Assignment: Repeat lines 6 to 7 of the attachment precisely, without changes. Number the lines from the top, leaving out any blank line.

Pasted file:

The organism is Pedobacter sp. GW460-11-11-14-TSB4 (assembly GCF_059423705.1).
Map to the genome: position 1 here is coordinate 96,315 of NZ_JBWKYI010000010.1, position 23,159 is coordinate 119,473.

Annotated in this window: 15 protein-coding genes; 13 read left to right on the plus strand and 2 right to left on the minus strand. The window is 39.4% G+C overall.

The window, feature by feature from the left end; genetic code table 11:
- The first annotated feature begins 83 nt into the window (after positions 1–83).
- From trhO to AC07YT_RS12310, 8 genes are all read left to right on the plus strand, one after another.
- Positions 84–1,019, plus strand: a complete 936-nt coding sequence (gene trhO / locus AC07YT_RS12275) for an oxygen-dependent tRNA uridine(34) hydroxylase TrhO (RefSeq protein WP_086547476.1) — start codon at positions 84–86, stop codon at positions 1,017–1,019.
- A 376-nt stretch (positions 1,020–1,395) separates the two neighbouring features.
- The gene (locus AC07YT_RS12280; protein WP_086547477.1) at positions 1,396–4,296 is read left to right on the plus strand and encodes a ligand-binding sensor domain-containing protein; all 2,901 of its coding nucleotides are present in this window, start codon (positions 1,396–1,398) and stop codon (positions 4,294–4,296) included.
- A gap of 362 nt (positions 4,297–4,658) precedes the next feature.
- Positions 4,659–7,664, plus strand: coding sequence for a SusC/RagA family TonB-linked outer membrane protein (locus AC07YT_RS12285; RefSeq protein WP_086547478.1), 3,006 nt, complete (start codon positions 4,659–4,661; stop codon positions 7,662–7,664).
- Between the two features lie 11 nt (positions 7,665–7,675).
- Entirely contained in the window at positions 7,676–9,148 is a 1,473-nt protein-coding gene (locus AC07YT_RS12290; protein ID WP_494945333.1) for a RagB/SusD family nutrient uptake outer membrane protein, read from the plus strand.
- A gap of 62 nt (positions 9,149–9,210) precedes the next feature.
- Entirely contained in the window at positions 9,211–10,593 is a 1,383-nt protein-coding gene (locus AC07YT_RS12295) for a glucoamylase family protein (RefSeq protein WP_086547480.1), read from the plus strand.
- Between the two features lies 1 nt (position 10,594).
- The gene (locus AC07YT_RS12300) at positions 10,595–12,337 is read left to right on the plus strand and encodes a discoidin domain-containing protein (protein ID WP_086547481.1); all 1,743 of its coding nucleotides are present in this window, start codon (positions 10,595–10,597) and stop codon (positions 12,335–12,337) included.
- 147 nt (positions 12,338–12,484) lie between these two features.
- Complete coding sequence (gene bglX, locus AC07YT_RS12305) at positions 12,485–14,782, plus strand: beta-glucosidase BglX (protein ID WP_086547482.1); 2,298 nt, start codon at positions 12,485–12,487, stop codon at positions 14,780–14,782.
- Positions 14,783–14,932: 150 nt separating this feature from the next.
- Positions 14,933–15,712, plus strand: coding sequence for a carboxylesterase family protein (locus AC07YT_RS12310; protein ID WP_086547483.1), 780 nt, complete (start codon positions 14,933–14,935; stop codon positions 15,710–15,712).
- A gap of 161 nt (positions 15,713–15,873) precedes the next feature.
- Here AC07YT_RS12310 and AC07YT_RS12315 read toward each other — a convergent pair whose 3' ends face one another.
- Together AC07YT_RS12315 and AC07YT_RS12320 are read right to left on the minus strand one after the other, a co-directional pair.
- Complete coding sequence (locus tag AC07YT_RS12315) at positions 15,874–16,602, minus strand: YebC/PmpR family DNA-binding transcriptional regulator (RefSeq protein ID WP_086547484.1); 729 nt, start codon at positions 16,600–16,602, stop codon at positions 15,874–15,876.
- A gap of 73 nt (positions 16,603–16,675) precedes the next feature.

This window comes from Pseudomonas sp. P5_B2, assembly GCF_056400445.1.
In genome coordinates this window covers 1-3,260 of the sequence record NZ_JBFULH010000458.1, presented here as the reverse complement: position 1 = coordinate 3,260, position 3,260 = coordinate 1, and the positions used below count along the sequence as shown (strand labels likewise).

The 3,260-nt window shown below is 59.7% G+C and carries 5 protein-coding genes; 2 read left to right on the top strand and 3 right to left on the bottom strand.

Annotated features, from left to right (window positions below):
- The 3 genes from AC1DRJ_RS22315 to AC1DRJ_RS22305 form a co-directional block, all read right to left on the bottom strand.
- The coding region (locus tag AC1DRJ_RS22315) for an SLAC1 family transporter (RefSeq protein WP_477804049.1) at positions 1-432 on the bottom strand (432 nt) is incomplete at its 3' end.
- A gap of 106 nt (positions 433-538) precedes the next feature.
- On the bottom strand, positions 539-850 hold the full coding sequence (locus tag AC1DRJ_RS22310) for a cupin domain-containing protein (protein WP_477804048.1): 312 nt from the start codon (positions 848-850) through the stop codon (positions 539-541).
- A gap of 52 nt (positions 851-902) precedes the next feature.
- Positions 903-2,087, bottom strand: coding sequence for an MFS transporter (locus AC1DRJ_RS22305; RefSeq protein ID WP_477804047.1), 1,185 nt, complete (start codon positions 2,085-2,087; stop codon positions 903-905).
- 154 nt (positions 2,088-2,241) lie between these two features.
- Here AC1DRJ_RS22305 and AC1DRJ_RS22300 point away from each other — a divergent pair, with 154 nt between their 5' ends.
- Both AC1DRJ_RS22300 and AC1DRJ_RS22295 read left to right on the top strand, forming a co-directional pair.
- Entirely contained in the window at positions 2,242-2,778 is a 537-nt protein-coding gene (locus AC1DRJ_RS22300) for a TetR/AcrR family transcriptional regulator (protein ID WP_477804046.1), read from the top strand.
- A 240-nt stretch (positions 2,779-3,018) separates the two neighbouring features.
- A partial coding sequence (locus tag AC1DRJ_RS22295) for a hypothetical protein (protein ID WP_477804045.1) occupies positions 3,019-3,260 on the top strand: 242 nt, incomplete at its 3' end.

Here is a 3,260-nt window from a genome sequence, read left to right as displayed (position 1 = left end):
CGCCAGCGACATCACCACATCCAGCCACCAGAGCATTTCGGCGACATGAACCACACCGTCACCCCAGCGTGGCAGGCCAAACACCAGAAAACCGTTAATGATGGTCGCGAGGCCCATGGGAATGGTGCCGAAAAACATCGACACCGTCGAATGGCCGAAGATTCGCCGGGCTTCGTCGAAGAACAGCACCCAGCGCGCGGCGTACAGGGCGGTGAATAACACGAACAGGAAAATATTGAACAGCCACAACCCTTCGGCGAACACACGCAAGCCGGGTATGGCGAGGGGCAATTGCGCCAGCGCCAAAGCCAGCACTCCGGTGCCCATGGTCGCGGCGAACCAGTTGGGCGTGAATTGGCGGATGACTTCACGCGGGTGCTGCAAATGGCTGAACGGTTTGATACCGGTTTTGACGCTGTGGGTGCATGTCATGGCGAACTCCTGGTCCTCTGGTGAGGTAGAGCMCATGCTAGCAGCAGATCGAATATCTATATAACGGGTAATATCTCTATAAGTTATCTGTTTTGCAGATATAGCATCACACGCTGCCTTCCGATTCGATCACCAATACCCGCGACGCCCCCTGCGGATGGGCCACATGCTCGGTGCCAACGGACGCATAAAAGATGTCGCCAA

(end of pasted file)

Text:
- From trhO to AC07YT_RS12310, 8 genes are all read left to right on the plus strand, one after another.
- Positions 84–1,019, plus strand: a complete 936-nt coding sequence (gene trhO / locus AC07YT_RS12275) for an oxygen-dependent tRNA uridine(34) hydroxylase TrhO (RefSeq protein WP_086547476.1) — start codon at positions 84–86, stop codon at positions 1,017–1,019.